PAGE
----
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Research on Autism with the University of Jena: How to improve social skills with neurofeedback
Principal Investigators: Prof. Dr. Stefan R. Schweinberger & Dr. Stella J. Wuttke
One of the major challenges for people diagnosed high on the autism spectrum order is the ability to relate and interact with other people. The aim of this project is to study the potential of a specific type of EEG neurofeedback to treat Autism Spectrum Disorders (ASD), by focusing on Mu waves that have been linked to the mirror neuron system of the brain. This project will focus on improving social cognition and interaction in people with ASDs via neurofeedback training (NFT).
The impact of NFT will be assessed via behavioral clinical tests (such as the Autism Spectrum Quotient, the WHO quality of life questionnaire), experimental tests (such as on facial emotion recognition) and via event-related brain potentials (ERPs) that correlate with specific aspects of social cognition. The project will deliver a targeted therapeutic method for ASD that is potentially as effective as standard medication-based therapy but with longer-lasting effects and no negative side effects.
The Way Of Neurofeedback: Claiming one’s true nature of inner freedom and happiness
Principal Investigators: Dr. Stella J. Wuttke
The “Way Of Neurofeedback” (WON) project explores how contemporary neurofeedback technology, combined with techniques described in ancient Vedic texts, can together inform and accelerate people’s innermost urge for spiritual unfoldment.
In the past few decades, the perception of meditation has changed dramatically, from being considered a hippy-dippy new-age phenomenon to something that everyone from movie stars to highly successful businesspeople on Wall Street engage in. The reason for this revolution is simple: the manifold benefits of meditation practice, such as higher resilience to stress, improved concentration, and emotional balance, are now widely known and studied.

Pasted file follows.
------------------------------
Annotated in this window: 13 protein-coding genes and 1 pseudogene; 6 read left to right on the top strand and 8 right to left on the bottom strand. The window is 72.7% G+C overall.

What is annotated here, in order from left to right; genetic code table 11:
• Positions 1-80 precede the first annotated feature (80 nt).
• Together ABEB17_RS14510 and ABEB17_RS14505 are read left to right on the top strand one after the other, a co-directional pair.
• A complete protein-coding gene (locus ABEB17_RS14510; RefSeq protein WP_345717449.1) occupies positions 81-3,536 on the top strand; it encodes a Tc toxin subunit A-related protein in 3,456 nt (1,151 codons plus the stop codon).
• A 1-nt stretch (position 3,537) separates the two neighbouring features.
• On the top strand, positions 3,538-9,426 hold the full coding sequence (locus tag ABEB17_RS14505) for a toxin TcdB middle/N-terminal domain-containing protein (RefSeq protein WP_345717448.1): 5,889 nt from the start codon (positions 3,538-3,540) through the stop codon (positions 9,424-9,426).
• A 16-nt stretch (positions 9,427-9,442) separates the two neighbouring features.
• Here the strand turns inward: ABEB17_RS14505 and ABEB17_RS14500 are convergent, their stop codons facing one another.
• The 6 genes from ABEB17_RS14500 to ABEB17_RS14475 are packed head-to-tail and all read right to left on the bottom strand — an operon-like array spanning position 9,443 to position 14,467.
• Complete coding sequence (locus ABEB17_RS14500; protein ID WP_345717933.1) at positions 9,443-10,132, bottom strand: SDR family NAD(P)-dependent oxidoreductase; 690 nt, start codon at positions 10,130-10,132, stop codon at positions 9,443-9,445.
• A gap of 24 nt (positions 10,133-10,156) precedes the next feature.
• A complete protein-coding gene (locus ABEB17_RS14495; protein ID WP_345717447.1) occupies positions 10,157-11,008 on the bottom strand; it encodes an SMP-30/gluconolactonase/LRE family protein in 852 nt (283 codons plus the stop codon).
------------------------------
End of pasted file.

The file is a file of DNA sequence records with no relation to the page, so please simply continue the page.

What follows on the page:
Although these “side effects” of meditation are highly desirable, some of them can only be gained after years or even decades of regular meditation practice. In this project, we propose the “Way of Neurofeedback” (WON), which proposes that meditation progress can be accelerated by neurofeedback training. Through the WON approach, we expect that the beneficial effects of meditation can be experienced more powerfully and spiritual growth will be enhanced to a greater extent than through meditation practice alone.
The aims of this project are to strengthen the positive public image of neurofeedback and communicate the Way of Neurofeedback (WON) through three avenues: Publishing books, teaching the WON philosophy in theory and practice, and conducting scientific research to test our WON hypothesis that neurofeedback can enhance the benefits of meditation and related practices.
This 5-year-project started in January 2019 and is ongoing.
Principal Investigators: Dr. Stella J. Wuttke & Randy Modos